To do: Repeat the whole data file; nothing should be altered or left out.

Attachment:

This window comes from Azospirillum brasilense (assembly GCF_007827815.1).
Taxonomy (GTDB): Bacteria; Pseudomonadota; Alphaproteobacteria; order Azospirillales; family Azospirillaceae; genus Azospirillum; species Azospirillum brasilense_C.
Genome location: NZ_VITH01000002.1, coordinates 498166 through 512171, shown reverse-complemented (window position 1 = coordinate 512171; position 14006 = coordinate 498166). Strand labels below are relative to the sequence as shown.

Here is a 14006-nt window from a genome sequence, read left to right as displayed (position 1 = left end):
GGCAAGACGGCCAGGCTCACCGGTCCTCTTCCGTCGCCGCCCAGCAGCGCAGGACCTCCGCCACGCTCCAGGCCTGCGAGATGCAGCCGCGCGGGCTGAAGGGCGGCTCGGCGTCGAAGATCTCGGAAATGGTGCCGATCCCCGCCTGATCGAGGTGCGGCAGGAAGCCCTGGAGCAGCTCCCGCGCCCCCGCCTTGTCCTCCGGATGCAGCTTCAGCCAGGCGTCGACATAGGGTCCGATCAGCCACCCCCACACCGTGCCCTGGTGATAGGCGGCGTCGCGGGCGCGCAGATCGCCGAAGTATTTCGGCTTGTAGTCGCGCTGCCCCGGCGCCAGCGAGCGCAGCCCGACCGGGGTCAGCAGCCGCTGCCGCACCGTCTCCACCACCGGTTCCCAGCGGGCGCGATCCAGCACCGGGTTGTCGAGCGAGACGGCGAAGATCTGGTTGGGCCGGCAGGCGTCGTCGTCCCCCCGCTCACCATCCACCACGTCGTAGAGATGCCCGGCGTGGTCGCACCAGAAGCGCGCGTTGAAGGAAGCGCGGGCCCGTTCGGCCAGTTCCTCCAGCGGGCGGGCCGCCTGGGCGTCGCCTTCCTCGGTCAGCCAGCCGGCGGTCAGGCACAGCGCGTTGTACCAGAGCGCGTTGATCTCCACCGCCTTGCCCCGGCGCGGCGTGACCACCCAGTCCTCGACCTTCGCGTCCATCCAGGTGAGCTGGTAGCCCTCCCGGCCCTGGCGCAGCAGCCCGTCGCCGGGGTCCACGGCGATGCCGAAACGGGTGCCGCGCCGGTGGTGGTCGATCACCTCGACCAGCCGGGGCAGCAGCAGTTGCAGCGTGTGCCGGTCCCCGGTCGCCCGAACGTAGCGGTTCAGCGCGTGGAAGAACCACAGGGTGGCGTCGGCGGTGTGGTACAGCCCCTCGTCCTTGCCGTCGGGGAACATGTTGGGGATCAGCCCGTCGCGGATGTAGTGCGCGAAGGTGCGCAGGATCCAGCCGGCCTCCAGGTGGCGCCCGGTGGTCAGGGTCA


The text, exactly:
This window comes from Azospirillum brasilense (assembly GCF_007827815.1).
Taxonomy (GTDB): Bacteria; Pseudomonadota; Alphaproteobacteria; order Azospirillales; family Azospirillaceae; genus Azospirillum; species Azospirillum brasilense_C.
Genome location: NZ_VITH01000002.1, coordinates 498166 through 512171, shown reverse-complemented (window position 1 = coordinate 512171; position 14006 = coordinate 498166). Strand labels below are relative to the sequence as shown.

Here is a 14006-nt window from a genome sequence, read left to right as displayed (position 1 = left end):
GGCAAGACGGCCAGGCTCACCGGTCCTCTTCCGTCGCCGCCCAGCAGCGCAGGACCTCCGCCACGCTCCAGGCCTGCGAGATGCAGCCGCGCGGGCTGAAGGGCGGCTCGGCGTCGAAGATCTCGGAAATGGTGCCGATCCCCGCCTGATCGAGGTGCGGCAGGAAGCCCTGGAGCAGCTCCCGCGCCCCCGCCTTGTCCTCCGGATGCAGCTTCAGCCAGGCGTCGACATAGGGTCCGATCAGCCACCCCCACACCGTGCCCTGGTGATAGGCGGCGTCGCGGGCGCGCAGATCGCCGAAGTATTTCGGCTTGTAGTCGCGCTGCCCCGGCGCCAGCGAGCGCAGCCCGACCGGGGTCAGCAGCCGCTGCCGCACCGTCTCCACCACCGGTTCCCAGCGGGCGCGATCCAGCACCGGGTTGTCGAGCGAGACGGCGAAGATCTGGTTGGGCCGGCAGGCGTCGTCGTCCCCCCGCTCACCATCCACCACGTCGTAGAGATGCCCGGCGTGGTCGCACCAGAAGCGCGCGTTGAAGGAAGCGCGGGCCCGTTCGGCCAGTTCCTCCAGCGGGCGGGCCGCCTGGGCGTCGCCTTCCTCGGTCAGCCAGCCGGCGGTCAGGCACAGCGCGTTGTACCAGAGCGCGTTGATCTCCACCGCCTTGCCCCGGCGCGGCGTGACCACCCAGTCCTCGACCTTCGCGTCCATCCAGGTGAGCTGGTAGCCCTCCCGGCCCTGGCGCAGCAGCCCGTCGCCGGGGTCCACGGCGATGCCGAAACGGGTGCCGCGCCGGTGGTGGTCGATCACCTCGACCAGCCGGGGCAGCAGCAGTTGCAGCGTGTGCCGGTCCCCGGTCGCCCGAACGTAGCGGTTCAGCGCGTGGAAGAACCACAGGGTGGCGTCGGCGGTGTGGTACAGCCCCTCGTCCTTGCCGTCGGGGAACATGTTGGGGATCAGCCCGTCGCGGATGTAGTGCGCGAAGGTGCGCAGGATCCAGCCGGCCTCCAGGTGGCGCCCGGTGGTCAGGGTCA